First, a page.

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January 1997

Generation of Therapeutic T Cells From Draining Lymph Nodes in a Murine Model of Head and Neck Squamous Cell Carcinoma

Author Affiliations

From the Departments of Otolaryngology (Drs Sadeghi, Black, and Hier), Radiation Oncology (Dr Shenouda), Surgery (Dr Karp), and Oncology (Drs Black, Shenouda, and Karp), Lady Davis Institute for Medical Research, McGill University, Montreal, Quebec.

Arch Otolaryngol Head Neck Surg. 1997;123(1):25-30. doi:10.1001/archotol.1997.01900010029004

Objectives:  To study immunotherapy for advanced head and neck squamous cell carcinoma using AT-84, a spontaneously arising murine tumor. We examined the draining lymph nodes (DLNs) for generation of potential therapeutic lymphocytes in head and neck squamous cell carcinoma.

Design:  Experimental randomized control trial.

Intervention:  Therapeutic T cells from DLNs were generated by the sequential activation of the in vivoprimed DLN cells with 2C11, an anti-CD3 antibody, and interleukin-2 (IL-2). Immunotherapy of mice bearing lung metastases was carried out in various experiments with low-dose systemic IL-2 and activated DLN cells. Using a 4-hour radioactive chromium Cr 51 release assay, in vitro cytotoxicity of these cells also was examined.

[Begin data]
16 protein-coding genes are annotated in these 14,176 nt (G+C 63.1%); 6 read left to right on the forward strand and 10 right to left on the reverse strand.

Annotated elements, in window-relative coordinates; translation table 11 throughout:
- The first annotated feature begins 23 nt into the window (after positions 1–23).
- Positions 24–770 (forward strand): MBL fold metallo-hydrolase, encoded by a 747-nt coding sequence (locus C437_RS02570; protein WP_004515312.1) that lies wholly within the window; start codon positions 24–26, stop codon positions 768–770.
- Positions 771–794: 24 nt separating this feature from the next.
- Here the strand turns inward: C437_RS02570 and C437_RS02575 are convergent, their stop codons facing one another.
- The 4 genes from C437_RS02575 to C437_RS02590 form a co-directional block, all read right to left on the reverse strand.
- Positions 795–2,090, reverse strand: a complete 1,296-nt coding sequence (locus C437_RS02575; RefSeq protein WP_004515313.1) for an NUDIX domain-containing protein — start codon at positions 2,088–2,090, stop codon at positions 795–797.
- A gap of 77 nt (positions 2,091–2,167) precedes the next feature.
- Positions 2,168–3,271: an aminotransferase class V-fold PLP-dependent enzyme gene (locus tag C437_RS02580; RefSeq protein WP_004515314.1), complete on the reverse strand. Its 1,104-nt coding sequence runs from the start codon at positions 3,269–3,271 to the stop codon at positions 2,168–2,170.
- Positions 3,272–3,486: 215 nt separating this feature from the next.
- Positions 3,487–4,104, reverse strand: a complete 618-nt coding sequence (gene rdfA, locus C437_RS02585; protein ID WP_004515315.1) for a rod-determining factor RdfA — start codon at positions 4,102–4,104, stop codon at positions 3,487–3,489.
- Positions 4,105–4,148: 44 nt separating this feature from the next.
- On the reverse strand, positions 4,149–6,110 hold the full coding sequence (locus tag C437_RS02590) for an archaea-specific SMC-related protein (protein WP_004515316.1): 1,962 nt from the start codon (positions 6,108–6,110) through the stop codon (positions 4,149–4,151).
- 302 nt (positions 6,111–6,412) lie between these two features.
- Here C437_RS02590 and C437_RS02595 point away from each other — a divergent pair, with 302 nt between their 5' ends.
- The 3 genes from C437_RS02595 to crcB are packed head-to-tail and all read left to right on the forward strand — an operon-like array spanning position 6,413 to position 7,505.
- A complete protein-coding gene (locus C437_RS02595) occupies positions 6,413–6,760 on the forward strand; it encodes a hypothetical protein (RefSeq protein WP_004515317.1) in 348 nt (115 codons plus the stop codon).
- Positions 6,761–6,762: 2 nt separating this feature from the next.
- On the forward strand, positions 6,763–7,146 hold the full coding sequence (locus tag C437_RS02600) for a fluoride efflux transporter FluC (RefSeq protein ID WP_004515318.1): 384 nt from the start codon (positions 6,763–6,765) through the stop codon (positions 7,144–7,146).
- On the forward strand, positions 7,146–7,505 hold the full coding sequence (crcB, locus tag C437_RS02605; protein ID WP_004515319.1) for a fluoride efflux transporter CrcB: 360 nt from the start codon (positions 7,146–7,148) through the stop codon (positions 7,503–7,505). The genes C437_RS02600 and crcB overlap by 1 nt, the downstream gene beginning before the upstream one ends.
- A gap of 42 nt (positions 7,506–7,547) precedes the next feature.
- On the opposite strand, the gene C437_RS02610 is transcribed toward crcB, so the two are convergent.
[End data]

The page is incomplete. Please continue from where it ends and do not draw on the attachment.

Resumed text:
Results:  Mice immunized with this tumor failed to reject the growth of a subsequent challenge with the tumor. Immunotherapy with low-dose systemic IL-2 resulted in a mean reduction of 79% in the number of lung metastases. Adoptive immunotherapy with activated DLN cells was effective in all experiments, with a mean reduction of 59% in the number of metastases in immunodeficient mice. However, DLN cells were not directly cytotoxic to the tumor cells in in vitro assays, unlike control lymphokine-activated killer cells.

Conclusions:  AT-84 is a nonimmunogenic tumor similar to many human malignant neoplasms, making this a suitable model for immunotherapy. Low-dose systemic IL-2 was effective in reduction of established metastasis in this model. Activated DLN cells show reproducible in vivo therapeutic efficacy despite lack of in vitro cytotoxicity. Use of DLN cells as sources of therapeutic T cells in patients with head and neck squamous cell carcinoma deserves exploration because they are readily obtainable and because conventional treatment is of limited benefit.Arch Otolaryngol Head Neck Surg. 1997;123:25-30